By Rituparna Bhuyan
A European Commission-sponsored study has projected that India will gain more from the proposed Comprehensive Economic Partnership Agreement (CEPA) with European Union (EU).
While the study points out gains in specific sectors like textiles, it also projects possible job losses because of adverse impact of the agreement on sectors like dairy and food processing.
The study, which is currently in the form of a draft, will be finalised at a meeting in Brussels on January 29. It projects the CEPA could add ¤4.9-7.7 billion (about Rs 31,360-49,280 crore) to the Indian economy, depending upon four different scenarios of relaxed trade conditions. The study projects that gain for the EU will at most be ¤4.4 billion (Rs 28,160 crore). The benefits will accrue through freeing of merchandise trade tariffs, greater market access of services sector and easier investment norms in the CEPA.
The Netherlands-based research organisation ECORYS as well as India-based Centre for Trade and Development (CENTAD) and Consumer Unity & Trust Society (CUTS) jointly carried out the study.
With multilateral trade talks not progressing because of differences between the developed and developing nations, regional trade agreements giving preferential trade has emerged as a trend.
The EU has a share of over 21 per cent in India’s exports. But from the EU perspective, the trade bloc imports less than 2 per cent of its total requirement of goods from India. The CEPA is expected to lead to greater movement of goods, services and free flow of investments between both the sides.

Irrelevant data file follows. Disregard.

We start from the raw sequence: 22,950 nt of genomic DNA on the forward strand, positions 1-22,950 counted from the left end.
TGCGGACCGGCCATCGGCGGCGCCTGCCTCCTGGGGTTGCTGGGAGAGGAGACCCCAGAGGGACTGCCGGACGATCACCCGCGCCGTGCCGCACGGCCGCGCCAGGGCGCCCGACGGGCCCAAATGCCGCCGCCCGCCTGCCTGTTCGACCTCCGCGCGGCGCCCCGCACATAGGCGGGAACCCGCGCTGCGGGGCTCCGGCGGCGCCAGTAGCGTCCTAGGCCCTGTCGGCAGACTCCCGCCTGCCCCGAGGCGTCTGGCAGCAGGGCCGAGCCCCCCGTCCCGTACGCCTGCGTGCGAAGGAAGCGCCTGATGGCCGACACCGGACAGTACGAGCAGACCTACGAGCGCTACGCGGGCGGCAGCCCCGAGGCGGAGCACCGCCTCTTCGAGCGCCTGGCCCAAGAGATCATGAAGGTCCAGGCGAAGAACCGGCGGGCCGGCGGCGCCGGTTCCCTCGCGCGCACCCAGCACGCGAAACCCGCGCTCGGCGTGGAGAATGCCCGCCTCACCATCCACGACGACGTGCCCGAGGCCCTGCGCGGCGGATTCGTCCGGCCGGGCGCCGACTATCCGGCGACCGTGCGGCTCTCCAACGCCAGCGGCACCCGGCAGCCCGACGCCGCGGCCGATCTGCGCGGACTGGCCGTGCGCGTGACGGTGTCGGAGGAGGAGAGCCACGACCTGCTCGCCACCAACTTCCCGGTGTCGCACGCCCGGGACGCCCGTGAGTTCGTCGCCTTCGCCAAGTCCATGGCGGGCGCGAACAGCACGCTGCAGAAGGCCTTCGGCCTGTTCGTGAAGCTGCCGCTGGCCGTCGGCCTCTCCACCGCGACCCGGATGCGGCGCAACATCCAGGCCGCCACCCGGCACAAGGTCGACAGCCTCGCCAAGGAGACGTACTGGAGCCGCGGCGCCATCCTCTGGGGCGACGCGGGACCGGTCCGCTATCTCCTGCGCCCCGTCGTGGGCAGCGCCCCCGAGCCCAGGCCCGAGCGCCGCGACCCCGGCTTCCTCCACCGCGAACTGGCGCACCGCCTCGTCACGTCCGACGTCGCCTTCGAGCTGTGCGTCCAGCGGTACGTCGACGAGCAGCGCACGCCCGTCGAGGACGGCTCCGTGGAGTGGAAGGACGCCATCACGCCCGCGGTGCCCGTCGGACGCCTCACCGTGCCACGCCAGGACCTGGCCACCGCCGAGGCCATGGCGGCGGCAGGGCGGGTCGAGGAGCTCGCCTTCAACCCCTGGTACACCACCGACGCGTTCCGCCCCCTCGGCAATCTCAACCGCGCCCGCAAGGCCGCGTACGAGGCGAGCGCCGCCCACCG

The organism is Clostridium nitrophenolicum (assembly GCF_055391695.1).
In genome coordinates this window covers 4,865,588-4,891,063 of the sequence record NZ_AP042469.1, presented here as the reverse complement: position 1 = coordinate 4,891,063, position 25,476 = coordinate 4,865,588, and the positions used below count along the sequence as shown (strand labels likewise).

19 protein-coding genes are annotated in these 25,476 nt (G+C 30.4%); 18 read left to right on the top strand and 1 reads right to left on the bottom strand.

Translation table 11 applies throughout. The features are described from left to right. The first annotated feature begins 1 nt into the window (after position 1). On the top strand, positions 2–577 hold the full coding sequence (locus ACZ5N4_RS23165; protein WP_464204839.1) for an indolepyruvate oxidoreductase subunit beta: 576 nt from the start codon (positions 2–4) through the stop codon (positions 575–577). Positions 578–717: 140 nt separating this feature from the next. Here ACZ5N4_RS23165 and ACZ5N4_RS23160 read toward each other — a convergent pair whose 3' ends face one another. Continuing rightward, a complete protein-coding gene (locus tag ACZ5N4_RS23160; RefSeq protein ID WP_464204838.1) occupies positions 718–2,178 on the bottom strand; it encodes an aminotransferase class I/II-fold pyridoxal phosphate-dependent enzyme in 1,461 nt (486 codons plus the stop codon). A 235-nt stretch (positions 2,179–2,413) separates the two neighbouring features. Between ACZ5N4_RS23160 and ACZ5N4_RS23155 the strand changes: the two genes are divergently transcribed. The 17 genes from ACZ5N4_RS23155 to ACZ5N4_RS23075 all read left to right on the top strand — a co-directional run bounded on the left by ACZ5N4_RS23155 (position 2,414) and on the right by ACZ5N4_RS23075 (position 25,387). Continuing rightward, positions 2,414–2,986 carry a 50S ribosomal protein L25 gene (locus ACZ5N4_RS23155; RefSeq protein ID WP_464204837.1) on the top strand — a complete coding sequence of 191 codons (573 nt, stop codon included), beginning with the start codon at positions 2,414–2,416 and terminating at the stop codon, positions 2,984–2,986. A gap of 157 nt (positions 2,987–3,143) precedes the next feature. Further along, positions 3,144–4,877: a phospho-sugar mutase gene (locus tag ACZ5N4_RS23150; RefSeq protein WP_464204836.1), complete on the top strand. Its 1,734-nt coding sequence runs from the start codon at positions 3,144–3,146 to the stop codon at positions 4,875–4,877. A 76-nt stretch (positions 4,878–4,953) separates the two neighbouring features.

On the trade front, the study projects that the agreement could add 5 to 10 percentage points to India’s overall export growth depending on what amount of goods are freed for zero import duty trade.
Pointing out towards social impacts of the agreement, the study project that wages of skilled workers could increase in the range of 0.78 to 1.6 per cent. However, the study notes that even though wages of unskilled Indian workers may also increase (0.8 to 1.5), some of them could loose jobs.
“The reallocation of labour — especially in the short-run — may lead to lower levels of job security in the short-run, but higher levels of job security and also quality of work in the long-run,” the study notes.
According to the study, apparel sector in India could be one of the main beneficiaries of the CECA. In the apparel sector, both output and income is expected to increase considerably. “The EU is expected to specialise further in high value-added textiles, reflected by the slight increase in prices in the EU, while the enormous increase of Indian output can be attributed mostly to increased volumes of lower value added products,” the study said.
However, in the automobile sectors (including component manufacturers) the study projects marginal or adverse impacts. For example, Indian exports from this sector is likely to increase by 7 to 13 per cent due to the agreement but imports will also increase in the range of 30 to 47 per cent. Some job losses are also expected in the automobile space as inefficient producers will be wiped out.
CONCERNS FOR THE CEPA: The projected benefits of the CEPA notwithstanding, concerns are being raised on what is being touted as the biggest agreement of its kind for India.
Food and livelihood security experts point out towards the possible threat to 80 million people, dependent on the dairy sector. “The EU is a milk surplus region and provides large subsidies to producers. The agreement could mean cheap milk and milk products coming into India, adversely impacting dairy workers,” said Devinder Sharma, chairman of New Delhi-based Forum for Biotechnology & Food Security.
Experts feel that the Indian food processing industry could be adversely impacted because of cheap imports.
Even for a sector like textile, experts have earlier pointed that it is not ready to withstand international competition in the domestic market. The sector has received several fiscal relief measures from the government in the past, which included a series of measures in the past two months.
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